1370.0 - Measures of Australia's Progress, 2010  
ARCHIVED ISSUE Released at 11:30 AM (CANBERRA TIME) 15/09/2010   
   Page tools: Print Print Page


Low income rental affordability(a)(b)
Graph Image for Low income rental affordability(a)(b)

Footnote(s): (a) Year ending 30 June. Data unavailable for years 1999, 2002, 2005, and 2007 and have been interpolated. (b) See Housing glossary for definitions of 'Low income renters' and 'Low income rental affordability'.

Source(s): ABS data available on request, Survey of Income and Housing


Access to appropriate and affordable rental accommodation is a fundamental requirement for those who, due to their limited economic resources, have no option but to rent. The ability to access such housing is reflected in the headline progress indicator: low income rental affordability, which is the proportion of housing costs to gross household income for low income renters (both private and public renters). Where this proportion is increasing, it indicates that households are required to spend more of their available income on housing, at the expense of other household costs or savings, and may be expected to result in a decline in overall living standards. In contrast, if the proportion declines, then households will have less financial pressure in meeting their various non-housing costs of living, or saving requirements.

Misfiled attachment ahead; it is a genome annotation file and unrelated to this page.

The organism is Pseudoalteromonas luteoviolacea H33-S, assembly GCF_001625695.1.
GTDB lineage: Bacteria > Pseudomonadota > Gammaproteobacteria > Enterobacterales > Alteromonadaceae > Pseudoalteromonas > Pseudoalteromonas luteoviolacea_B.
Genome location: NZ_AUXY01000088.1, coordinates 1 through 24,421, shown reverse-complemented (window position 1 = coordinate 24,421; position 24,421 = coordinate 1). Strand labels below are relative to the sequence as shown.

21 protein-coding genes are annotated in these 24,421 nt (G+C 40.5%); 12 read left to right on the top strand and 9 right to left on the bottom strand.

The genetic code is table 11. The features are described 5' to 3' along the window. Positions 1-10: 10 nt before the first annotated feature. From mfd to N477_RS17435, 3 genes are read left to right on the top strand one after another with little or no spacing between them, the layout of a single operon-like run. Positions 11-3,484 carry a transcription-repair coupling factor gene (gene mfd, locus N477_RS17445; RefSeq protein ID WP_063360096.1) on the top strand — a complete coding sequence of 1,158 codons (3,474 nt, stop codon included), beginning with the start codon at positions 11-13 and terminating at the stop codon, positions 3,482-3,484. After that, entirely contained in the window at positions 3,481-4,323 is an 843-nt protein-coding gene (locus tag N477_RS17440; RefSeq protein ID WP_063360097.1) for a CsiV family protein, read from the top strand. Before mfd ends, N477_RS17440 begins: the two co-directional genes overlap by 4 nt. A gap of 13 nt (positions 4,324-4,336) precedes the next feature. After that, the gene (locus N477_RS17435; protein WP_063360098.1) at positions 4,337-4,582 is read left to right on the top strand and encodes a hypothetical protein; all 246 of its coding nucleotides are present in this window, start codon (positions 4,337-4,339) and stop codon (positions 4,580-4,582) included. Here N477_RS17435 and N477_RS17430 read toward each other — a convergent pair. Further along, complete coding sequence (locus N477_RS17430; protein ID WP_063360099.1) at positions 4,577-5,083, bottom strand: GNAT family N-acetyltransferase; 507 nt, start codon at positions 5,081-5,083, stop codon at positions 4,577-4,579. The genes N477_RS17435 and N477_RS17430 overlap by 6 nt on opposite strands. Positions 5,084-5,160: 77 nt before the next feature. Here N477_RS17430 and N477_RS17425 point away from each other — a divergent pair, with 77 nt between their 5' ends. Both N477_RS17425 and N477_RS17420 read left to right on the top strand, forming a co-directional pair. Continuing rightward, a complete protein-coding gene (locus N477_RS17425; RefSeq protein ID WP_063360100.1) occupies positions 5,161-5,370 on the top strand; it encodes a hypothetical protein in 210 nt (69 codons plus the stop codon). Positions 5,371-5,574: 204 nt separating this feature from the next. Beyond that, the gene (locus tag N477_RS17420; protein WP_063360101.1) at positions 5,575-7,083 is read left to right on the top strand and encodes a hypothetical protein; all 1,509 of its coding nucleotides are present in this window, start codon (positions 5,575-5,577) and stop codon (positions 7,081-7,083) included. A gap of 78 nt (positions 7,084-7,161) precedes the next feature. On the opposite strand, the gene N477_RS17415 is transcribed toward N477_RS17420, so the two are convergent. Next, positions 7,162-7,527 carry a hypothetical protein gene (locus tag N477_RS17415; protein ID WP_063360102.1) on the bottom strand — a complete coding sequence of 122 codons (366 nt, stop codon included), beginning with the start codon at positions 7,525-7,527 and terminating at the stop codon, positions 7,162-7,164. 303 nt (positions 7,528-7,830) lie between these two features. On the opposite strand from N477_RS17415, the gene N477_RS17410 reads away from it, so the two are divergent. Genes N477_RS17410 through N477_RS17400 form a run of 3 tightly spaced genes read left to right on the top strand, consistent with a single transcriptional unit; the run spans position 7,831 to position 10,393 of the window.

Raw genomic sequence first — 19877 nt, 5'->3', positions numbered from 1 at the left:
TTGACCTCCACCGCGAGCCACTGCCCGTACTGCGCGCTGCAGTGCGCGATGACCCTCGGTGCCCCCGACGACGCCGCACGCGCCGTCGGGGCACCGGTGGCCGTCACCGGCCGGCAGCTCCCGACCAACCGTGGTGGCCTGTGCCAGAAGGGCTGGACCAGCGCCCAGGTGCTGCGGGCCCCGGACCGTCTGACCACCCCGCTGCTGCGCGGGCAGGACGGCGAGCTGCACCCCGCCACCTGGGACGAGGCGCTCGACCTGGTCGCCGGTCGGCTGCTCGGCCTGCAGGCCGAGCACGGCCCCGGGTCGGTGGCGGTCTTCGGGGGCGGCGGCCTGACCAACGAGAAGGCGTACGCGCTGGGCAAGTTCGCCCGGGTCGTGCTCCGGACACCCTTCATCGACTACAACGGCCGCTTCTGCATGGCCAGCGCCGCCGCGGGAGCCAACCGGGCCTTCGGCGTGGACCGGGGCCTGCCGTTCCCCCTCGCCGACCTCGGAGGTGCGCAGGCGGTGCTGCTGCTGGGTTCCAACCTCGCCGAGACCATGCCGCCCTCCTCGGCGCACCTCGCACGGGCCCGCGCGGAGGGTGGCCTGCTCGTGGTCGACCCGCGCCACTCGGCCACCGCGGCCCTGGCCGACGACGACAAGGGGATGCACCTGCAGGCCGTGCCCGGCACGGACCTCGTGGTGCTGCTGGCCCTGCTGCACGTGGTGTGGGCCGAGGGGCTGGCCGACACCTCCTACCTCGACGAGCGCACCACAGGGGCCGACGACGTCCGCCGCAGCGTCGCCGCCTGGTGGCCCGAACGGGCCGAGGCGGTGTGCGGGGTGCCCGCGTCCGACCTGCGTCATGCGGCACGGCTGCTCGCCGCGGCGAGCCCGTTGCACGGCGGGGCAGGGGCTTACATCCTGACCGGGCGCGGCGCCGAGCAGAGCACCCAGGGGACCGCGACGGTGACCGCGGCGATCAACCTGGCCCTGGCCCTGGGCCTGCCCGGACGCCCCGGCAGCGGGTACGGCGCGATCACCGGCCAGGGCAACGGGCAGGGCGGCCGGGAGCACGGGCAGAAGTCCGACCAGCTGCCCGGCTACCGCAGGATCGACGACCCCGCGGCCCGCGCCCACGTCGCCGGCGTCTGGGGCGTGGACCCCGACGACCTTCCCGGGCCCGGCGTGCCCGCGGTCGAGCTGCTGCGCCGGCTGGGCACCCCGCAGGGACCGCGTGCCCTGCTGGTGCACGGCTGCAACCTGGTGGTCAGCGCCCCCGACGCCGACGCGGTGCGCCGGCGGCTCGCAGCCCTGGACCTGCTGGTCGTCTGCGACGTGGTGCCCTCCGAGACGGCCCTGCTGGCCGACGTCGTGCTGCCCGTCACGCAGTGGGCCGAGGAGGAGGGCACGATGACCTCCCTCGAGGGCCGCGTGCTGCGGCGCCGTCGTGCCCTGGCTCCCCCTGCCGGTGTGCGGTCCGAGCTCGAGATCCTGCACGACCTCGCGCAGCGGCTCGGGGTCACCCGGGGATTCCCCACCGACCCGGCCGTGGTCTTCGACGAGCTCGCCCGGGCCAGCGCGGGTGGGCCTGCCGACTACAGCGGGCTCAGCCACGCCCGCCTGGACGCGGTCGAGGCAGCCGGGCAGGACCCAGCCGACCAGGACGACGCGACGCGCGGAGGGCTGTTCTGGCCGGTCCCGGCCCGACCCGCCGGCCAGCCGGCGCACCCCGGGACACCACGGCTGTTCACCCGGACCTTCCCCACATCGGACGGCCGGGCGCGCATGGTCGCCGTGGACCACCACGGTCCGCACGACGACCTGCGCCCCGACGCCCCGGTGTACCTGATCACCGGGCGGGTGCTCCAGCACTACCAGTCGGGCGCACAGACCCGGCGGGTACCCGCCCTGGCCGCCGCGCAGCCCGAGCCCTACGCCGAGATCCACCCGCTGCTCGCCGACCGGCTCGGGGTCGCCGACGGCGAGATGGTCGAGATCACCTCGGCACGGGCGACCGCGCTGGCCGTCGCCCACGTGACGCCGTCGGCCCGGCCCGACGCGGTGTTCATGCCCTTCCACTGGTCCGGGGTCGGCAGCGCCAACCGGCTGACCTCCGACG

Overall, rental affordability for low income households remained constant over the 10 years to 2007-08 (28% in 1997-98 and 27% in 2007-08). However, there were differences between private renters and public renters. For low income private renter households, housing costs increased by 34%, and gross income rose by 64%, from 1997-98 to 2007-08. As a result, the proportion of housing costs to gross income for private renters declined from 33% in 1997-98 to 28% in 2007-08.

Over the same period, for low income public renter households, housing costs increased by 30% and gross income by 11%. This resulted in the proportion of housing costs to gross income for public renters increasing from 19% to 22%.


  • Housing glossary
  • Housing references

    Previous Page | Next Page